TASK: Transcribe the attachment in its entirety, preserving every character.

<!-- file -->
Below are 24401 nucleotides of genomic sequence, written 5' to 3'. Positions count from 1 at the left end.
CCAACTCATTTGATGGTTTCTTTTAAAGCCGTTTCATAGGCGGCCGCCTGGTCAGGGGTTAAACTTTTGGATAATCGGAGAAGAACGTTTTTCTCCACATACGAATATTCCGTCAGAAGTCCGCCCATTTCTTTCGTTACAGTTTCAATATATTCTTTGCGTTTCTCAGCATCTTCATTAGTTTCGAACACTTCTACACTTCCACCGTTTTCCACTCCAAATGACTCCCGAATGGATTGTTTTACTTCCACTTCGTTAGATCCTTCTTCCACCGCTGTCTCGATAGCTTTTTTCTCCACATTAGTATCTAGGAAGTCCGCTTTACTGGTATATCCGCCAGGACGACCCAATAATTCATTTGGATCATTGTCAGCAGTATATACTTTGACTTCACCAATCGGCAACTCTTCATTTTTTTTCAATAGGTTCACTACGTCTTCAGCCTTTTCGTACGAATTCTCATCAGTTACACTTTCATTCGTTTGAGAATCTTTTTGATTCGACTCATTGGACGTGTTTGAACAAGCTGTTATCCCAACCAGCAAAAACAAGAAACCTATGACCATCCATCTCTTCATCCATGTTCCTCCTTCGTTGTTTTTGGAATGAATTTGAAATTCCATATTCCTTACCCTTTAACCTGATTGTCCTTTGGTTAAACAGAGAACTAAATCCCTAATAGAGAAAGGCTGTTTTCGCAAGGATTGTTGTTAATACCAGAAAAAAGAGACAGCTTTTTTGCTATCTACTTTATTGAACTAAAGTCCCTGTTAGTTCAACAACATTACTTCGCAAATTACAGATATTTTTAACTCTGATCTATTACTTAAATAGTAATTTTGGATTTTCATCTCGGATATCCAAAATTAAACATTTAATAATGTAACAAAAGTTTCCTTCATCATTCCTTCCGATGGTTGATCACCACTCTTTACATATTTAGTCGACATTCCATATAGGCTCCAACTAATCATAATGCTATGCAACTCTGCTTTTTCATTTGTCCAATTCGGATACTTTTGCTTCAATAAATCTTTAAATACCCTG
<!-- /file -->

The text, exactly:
Below are 24401 nucleotides of genomic sequence, written 5' to 3'. Positions count from 1 at the left end.
CCAACTCATTTGATGGTTTCTTTTAAAGCCGTTTCATAGGCGGCCGCCTGGTCAGGGGTTAAACTTTTGGATAATCGGAGAAGAACGTTTTTCTCCACATACGAATATTCCGTCAGAAGTCCGCCCATTTCTTTCGTTACAGTTTCAATATATTCTTTGCGTTTCTCAGCATCTTCATTAGTTTCGAACACTTCTACACTTCCACCGTTTTCCACTCCAAATGACTCCCGAATGGATTGTTTTACTTCCACTTCGTTAGATCCTTCTTCCACCGCTGTCTCGATAGCTTTTTTCTCCACATTAGTATCTAGGAAGTCCGCTTTACTGGTATATCCGCCAGGACGACCCAATAATTCATTTGGATCATTGTCAGCAGTATATACTTTGACTTCACCAATCGGCAACTCTTCATTTTTTTTCAATAGGTTCACTACGTCTTCAGCCTTTTCGTACGAATTCTCATCAGTTACACTTTCATTCGTTTGAGAATCTTTTTGATTCGACTCATTGGACGTGTTTGAACAAGCTGTTATCCCAACCAGCAAAAACAAGAAACCTATGACCATCCATCTCTTCATCCATGTTCCTCCTTCGTTGTTTTTGGAATGAATTTGAAATTCCATATTCCTTACCCTTTAACCTGATTGTCCTTTGGTTAAACAGAGAACTAAATCCCTAATAGAGAAAGGCTGTTTTCGCAAGGATTGTTGTTAATACCAGAAAAAAGAGACAGCTTTTTTGCTATCTACTTTATTGAACTAAAGTCCCTGTTAGTTCAACAACATTACTTCGCAAATTACAGATATTTTTAACTCTGATCTATTACTTAAATAGTAATTTTGGATTTTCATCTCGGATATCCAAAATTAAACATTTAATAATGTAACAAAAGTTTCCTTCATCATTCCTTCCGATGGTTGATCACCACTCTTTACATATTTAGTCGACATTCCATATAGGCTCCAACTAATCATAATGCTATGCAACTCTGCTTTTTCATTTGTCCAATTCGGATACTTTTGCTTCAATAAATCTTTAAATACCCTG